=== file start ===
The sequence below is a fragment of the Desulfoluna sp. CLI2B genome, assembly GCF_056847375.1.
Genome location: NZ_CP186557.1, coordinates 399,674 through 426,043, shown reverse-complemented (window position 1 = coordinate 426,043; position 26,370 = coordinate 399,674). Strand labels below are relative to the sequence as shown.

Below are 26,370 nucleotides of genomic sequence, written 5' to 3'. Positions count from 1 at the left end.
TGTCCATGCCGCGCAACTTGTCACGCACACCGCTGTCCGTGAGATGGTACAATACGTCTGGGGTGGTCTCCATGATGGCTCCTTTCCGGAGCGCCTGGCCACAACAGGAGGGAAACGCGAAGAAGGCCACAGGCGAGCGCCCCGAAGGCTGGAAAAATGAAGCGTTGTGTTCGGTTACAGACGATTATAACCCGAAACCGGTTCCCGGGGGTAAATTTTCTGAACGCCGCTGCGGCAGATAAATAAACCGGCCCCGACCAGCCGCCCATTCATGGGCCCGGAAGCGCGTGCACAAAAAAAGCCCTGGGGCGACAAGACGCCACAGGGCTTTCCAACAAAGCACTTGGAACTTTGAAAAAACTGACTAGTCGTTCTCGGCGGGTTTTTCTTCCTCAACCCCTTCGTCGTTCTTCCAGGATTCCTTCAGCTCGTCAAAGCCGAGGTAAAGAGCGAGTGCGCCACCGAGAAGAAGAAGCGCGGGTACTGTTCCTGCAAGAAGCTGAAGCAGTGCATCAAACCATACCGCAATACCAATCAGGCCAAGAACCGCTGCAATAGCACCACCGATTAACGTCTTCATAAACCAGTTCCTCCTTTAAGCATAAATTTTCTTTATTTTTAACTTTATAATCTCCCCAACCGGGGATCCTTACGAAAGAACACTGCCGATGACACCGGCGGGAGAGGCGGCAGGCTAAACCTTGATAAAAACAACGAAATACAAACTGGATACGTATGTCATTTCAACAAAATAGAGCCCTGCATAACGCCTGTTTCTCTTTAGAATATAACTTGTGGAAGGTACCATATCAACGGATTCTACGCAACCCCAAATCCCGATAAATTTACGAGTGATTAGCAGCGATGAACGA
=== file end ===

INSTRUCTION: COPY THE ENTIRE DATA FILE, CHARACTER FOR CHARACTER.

The sequence below is a fragment of the Desulfoluna sp. CLI2B genome, assembly GCF_056847375.1.
Genome location: NZ_CP186557.1, coordinates 399,674 through 426,043, shown reverse-complemented (window position 1 = coordinate 426,043; position 26,370 = coordinate 399,674). Strand labels below are relative to the sequence as shown.

Below are 26,370 nucleotides of genomic sequence, written 5' to 3'. Positions count from 1 at the left end.
TGTCCATGCCGCGCAACTTGTCACGCACACCGCTGTCCGTGAGATGGTACAATACGTCTGGGGTGGTCTCCATGATGGCTCCTTTCCGGAGCGCCTGGCCACAACAGGAGGGAAACGCGAAGAAGGCCACAGGCGAGCGCCCCGAAGGCTGGAAAAATGAAGCGTTGTGTTCGGTTACAGACGATTATAACCCGAAACCGGTTCCCGGGGGTAAATTTTCTGAACGCCGCTGCGGCAGATAAATAAACCGGCCCCGACCAGCCGCCCATTCATGGGCCCGGAAGCGCGTGCACAAAAAAAGCCCTGGGGCGACAAGACGCCACAGGGCTTTCCAACAAAGCACTTGGAACTTTGAAAAAACTGACTAGTCGTTCTCGGCGGGTTTTTCTTCCTCAACCCCTTCGTCGTTCTTCCAGGATTCCTTCAGCTCGTCAAAGCCGAGGTAAAGAGCGAGTGCGCCACCGAGAAGAAGAAGCGCGGGTACTGTTCCTGCAAGAAGCTGAAGCAGTGCATCAAACCATACCGCAATACCAATCAGGCCAAGAACCGCTGCAATAGCACCACCGATTAACGTCTTCATAAACCAGTTCCTCCTTTAAGCATAAATTTTCTTTATTTTTAACTTTATAATCTCCCCAACCGGGGATCCTTACGAAAGAACACTGCCGATGACACCGGCGGGAGAGGCGGCAGGCTAAACCTTGATAAAAACAACGAAATACAAACTGGATACGTATGTCATTTCAACAAAATAGAGCCCTGCATAACGCCTGTTTCTCTTTAGAATATAACTTGTGGAAGGTACCATATCAACGGATTCTACGCAACCCCAAATCCCGATAAATTTACGAGTGATTAGCAGCGATGAACGA